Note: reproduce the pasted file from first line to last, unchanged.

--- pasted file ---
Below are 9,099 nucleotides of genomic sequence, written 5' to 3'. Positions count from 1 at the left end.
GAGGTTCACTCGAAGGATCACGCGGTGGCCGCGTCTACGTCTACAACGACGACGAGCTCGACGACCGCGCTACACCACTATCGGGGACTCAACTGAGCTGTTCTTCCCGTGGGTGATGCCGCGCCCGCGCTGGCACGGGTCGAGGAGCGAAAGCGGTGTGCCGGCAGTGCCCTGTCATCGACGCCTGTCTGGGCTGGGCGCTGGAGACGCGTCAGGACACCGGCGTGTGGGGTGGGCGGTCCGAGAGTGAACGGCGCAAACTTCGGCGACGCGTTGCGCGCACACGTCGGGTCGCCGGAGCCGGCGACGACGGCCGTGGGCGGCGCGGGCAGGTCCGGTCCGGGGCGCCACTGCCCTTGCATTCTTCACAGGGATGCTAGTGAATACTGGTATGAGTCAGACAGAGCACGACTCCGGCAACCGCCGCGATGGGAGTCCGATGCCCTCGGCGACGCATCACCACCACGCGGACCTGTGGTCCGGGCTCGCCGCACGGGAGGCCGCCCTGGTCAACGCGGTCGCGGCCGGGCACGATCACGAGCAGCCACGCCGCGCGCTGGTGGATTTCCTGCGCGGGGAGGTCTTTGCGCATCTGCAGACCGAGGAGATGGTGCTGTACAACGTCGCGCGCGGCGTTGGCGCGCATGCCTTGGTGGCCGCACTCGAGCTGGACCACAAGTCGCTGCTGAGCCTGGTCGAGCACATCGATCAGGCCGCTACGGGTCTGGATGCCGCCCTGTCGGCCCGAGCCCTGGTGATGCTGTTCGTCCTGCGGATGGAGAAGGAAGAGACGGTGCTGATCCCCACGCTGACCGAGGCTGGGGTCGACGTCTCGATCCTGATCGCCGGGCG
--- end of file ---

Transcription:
Below are 9,099 nucleotides of genomic sequence, written 5' to 3'. Positions count from 1 at the left end.
GAGGTTCACTCGAAGGATCACGCGGTGGCCGCGTCTACGTCTACAACGACGACGAGCTCGACGACCGCGCTACACCACTATCGGGGACTCAACTGAGCTGTTCTTCCCGTGGGTGATGCCGCGCCCGCGCTGGCACGGGTCGAGGAGCGAAAGCGGTGTGCCGGCAGTGCCCTGTCATCGACGCCTGTCTGGGCTGGGCGCTGGAGACGCGTCAGGACACCGGCGTGTGGGGTGGGCGGTCCGAGAGTGAACGGCGCAAACTTCGGCGACGCGTTGCGCGCACACGTCGGGTCGCCGGAGCCGGCGACGACGGCCGTGGGCGGCGCGGGCAGGTCCGGTCCGGGGCGCCACTGCCCTTGCATTCTTCACAGGGATGCTAGTGAATACTGGTATGAGTCAGACAGAGCACGACTCCGGCAACCGCCGCGATGGGAGTCCGATGCCCTCGGCGACGCATCACCACCACGCGGACCTGTGGTCCGGGCTCGCCGCACGGGAGGCCGCCCTGGTCAACGCGGTCGCGGCCGGGCACGATCACGAGCAGCCACGCCGCGCGCTGGTGGATTTCCTGCGCGGGGAGGTCTTTGCGCATCTGCAGACCGAGGAGATGGTGCTGTACAACGTCGCGCGCGGCGTTGGCGCGCATGCCTTGGTGGCCGCACTCGAGCTGGACCACAAGTCGCTGCTGAGCCTGGTCGAGCACATCGATCAGGCCGCTACGGGTCTGGATGCCGCCCTGTCGGCCCGAGCCCTGGTGATGCTGTTCGTCCTGCGGATGGAGAAGGAAGAGACGGTGCTGATCCCCACGCTGACCGAGGCTGGGGTCGACGTCTCGATCCTGATCGCCGGGCG